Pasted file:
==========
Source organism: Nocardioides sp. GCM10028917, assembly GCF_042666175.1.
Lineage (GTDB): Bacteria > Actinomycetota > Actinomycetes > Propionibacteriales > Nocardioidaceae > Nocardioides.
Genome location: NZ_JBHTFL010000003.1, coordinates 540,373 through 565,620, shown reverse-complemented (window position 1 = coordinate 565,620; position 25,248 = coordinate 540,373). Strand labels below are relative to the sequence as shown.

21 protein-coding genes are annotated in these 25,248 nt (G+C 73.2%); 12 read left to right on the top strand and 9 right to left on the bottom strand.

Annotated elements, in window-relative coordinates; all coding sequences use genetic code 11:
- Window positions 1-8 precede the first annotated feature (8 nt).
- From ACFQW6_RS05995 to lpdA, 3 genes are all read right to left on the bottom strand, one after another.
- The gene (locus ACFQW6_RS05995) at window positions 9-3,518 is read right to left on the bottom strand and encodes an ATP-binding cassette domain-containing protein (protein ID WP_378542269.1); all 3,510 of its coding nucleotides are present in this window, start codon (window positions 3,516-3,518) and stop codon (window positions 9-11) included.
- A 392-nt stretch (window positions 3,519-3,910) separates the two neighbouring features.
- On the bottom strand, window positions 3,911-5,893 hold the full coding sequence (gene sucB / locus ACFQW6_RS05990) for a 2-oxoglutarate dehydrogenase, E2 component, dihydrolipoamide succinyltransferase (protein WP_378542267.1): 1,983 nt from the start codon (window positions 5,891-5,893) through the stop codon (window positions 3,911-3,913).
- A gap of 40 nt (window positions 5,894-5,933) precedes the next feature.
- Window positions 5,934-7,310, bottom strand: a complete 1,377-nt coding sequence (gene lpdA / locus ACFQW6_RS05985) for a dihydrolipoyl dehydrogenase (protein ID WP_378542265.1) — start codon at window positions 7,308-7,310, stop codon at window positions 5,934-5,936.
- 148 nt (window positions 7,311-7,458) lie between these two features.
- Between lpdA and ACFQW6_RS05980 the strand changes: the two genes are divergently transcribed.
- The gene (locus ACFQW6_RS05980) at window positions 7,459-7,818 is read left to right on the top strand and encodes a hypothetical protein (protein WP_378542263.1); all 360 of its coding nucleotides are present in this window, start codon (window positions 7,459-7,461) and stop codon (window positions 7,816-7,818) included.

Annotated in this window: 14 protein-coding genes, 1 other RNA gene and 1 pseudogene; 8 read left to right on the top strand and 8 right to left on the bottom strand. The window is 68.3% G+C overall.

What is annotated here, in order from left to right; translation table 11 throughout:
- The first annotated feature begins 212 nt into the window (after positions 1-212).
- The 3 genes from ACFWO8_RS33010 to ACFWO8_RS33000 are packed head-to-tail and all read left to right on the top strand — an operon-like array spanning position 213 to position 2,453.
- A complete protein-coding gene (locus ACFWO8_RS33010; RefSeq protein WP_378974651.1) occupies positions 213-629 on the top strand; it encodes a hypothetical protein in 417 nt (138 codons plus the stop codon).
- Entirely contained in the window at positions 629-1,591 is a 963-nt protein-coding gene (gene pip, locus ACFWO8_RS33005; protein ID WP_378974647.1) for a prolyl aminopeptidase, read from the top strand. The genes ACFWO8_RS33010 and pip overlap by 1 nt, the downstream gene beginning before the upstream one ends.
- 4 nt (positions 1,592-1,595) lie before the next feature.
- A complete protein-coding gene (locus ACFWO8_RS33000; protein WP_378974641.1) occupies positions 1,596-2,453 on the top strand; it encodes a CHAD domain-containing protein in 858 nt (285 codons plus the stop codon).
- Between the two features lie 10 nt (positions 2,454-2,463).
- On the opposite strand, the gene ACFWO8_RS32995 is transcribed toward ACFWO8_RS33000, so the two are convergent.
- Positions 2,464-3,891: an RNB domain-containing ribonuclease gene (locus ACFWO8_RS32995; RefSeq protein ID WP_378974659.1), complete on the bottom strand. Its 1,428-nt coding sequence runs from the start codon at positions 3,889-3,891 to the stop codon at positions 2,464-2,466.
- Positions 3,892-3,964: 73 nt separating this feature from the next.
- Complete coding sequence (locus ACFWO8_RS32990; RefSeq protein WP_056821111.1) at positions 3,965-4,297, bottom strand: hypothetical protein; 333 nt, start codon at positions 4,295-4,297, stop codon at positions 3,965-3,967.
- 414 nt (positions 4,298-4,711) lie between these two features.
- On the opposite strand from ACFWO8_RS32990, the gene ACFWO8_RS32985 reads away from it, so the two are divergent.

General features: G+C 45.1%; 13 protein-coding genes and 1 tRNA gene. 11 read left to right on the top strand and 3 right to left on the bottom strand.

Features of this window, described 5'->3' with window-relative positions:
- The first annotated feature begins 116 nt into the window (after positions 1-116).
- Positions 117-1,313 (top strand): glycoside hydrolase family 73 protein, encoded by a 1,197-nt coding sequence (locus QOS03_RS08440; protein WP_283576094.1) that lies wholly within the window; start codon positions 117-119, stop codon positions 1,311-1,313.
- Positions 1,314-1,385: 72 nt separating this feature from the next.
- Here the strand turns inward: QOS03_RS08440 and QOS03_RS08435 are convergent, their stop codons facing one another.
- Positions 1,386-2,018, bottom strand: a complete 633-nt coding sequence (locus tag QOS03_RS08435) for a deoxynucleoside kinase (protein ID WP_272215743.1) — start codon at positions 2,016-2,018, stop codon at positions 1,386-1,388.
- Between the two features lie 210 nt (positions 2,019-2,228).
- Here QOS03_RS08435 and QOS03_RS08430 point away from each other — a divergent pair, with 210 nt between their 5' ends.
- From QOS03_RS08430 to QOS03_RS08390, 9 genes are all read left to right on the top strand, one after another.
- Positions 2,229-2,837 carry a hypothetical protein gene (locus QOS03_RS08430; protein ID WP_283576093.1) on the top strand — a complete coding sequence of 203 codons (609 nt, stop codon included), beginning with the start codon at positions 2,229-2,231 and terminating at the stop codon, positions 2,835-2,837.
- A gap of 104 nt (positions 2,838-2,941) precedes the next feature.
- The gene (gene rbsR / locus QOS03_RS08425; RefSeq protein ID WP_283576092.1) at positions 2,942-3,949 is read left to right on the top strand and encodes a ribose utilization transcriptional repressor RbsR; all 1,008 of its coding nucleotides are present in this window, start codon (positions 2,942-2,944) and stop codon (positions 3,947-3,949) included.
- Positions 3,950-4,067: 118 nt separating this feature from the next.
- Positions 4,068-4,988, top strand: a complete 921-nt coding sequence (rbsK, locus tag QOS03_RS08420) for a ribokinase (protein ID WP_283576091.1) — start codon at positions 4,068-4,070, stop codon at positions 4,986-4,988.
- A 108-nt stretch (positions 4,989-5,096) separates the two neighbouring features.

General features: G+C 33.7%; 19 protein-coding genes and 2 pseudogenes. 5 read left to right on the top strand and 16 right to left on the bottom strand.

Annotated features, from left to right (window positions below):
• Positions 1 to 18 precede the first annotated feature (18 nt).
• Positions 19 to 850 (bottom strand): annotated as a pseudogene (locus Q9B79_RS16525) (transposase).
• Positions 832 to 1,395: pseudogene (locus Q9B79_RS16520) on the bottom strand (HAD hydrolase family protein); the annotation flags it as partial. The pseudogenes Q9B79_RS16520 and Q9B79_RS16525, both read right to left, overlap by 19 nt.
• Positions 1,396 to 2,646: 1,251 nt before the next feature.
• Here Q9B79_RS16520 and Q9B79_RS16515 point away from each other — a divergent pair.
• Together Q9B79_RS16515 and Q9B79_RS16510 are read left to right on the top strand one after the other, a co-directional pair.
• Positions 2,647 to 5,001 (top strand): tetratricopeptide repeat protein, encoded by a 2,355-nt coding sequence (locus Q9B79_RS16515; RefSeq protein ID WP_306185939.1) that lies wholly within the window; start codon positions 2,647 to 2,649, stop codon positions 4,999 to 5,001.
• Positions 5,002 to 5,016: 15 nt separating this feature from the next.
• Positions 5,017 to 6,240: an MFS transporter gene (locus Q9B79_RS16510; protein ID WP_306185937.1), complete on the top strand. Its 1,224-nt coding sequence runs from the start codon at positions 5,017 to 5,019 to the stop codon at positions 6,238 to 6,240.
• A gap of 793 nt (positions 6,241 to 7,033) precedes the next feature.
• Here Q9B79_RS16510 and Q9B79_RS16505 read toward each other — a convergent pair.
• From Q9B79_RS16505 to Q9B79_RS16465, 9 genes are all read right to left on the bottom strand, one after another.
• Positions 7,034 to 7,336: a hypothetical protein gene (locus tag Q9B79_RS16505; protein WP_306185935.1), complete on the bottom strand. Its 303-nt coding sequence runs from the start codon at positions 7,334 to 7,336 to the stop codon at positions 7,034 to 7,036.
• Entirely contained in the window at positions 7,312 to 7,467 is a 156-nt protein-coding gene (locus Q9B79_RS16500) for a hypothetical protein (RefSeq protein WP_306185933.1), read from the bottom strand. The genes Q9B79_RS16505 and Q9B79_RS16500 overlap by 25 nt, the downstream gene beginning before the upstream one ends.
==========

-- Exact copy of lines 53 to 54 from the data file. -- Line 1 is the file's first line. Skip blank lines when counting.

• Here Q9B79_RS16520 and Q9B79_RS16515 point away from each other — a divergent pair.
• Together Q9B79_RS16515 and Q9B79_RS16510 are read left to right on the top strand one after the other, a co-directional pair.